Manila council rescinds vote on crematorium

Tuesday, January 28, 2014

There was a full house at the Manila City Council meeting Monday, Jan. 20, when City Council members voted unanimously to rescind a November vote granting construction of a crematorium in the Costner subdivision area.

Scott Emerson, attorney for Susan Byrd Robinson, addressed Manila City Council requesting the approval of construction of a crematorium on the Byrd property.

The council's unanimous November approval of a crematorium on property owned by the Byrd family followed a proposal presented by Susan Byrd Robertson, who lives in the area, along with her parents. After plans for the crematorium were published in the Town Crier newspaper, residents who live in the neighborhood started calling city hall and contacting council members objecting to a crematorium at that location. Council members indicated at the December meeting they would discuss the proposal and vote again at the January meeting.

Prior to discussion or action at the Jan. 20 meeting, Manila mayor Wayne Wagner apologized for any confusion in the matter, saying the November vote by the council was meant to be contingent on "how people felt, as well as looking into any restrictions that would prevent it."

"This is your city, and we represent you," Wagner said at the start of the January meeting. He noted that, as a rule, three meetings are conducted before a vote is taken. "As a rule, the council requires something in writing from neighbors," he added. "Once the objections began, everyone has had the opportunity to have their say.

"Sometimes in a small community we speed up the process and try to take a shortcut because we are dealing with people we know and we are all neighbors," Wagner continued. "I want to say the council tries to represent the people in their wards the best they can. I think they do a good job."

Alderman Tony Hawkins made the motion to rescind the November vote, saying he had listened to the public and spoken with the city attorney.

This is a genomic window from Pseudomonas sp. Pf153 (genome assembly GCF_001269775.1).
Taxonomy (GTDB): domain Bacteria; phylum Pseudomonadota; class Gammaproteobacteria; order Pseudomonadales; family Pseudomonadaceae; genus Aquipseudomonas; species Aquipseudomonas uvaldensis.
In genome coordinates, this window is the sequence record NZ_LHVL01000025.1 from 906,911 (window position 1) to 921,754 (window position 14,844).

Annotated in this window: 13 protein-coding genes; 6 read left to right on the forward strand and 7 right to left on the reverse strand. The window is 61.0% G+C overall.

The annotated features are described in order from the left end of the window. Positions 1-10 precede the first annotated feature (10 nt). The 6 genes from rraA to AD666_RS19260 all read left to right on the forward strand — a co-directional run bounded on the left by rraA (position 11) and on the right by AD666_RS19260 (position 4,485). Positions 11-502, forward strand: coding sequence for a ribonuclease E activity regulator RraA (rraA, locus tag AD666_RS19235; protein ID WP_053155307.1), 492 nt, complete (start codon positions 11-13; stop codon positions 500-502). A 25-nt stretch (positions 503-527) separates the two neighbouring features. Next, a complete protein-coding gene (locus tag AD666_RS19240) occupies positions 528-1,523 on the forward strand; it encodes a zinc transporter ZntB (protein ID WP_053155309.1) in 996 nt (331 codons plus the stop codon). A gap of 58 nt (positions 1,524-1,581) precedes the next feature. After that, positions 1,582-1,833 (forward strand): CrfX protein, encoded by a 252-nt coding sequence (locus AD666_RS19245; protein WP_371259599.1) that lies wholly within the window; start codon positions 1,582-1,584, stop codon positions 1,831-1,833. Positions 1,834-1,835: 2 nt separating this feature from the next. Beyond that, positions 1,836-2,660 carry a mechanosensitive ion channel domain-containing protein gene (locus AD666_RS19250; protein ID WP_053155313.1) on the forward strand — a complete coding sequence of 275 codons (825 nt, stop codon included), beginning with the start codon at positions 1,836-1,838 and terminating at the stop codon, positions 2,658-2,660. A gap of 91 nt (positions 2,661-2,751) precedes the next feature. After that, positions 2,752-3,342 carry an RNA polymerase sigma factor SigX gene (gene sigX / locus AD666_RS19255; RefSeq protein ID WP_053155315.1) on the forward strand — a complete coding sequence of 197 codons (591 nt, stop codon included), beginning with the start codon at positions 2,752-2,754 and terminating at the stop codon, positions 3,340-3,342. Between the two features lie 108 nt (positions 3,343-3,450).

Wagner opened the floor for discussion before the council again voted on the measure.

Representing Robertson, attorney Scott Emerson of Jonesboro addressed the council.

"There is a difference in having the power to do something and the right to do something," Emerson said. "There is a difference in a reading, three readings as some councils do and having a vote. It is clear here the motion was made and seconded to approve. The minutes (November minutes) are clear; the motion was made in favor of the crematorium and approved unanimously. It was contingent on any restrictions from state, not on the fears of the people.

"We can't do away with the laws passed because people get mad," he continued. "There is a difference in a reading and a vote. It comes out in the newspaper and people get up in arms. This will be a well run, well operated business. There are no restrictions in this area. There is a funeral home down the block, Southworth and an industrial park down the street. At the least, it is a mixed residential/commercial area.

"Now Susan has gone to the trouble of getting approval from ADEQ (Arkansas Department of Environmental Quality) and the state funeral board," he said. "There may be some people afraid of ghosts, ghouls and hearses, but there is nothing to restrict this. There is no law to restrict this. This was voted in. This is a done deal. You can't undo something passed by the city council unanimously. We respectfully wish you would reconsider rescinding something that has been approved and voted on. You may have the power to do something, but ultimately, in the court system, you may not have the right to. Thank you for your consideration and time. Consider this with reason rather than with emotion. This will be a well run business people can be proud of."

Speaking on behalf of those opposed to construction of the crematorium at that site, resident Glenda Jackson noted she lives one block from the Byrds (Robertson's parents).

"They (the Byrds) are good neighbors," Jackson said. "I expressed my opinion in a letter to the editor. I don't feel Mrs. Robertson gave us notice beforehand of what she was going to do. We found out from the newspaper. No one approached us. When she (Robertson) came to the city council, none of us were aware of the plans for that piece of property. That is my biggest objection, along with future development of the area and property value."

"The city attorney and I have talked to Municipal League attorney Mark Hayes about the intent (when the vote was taken)," Wagner said.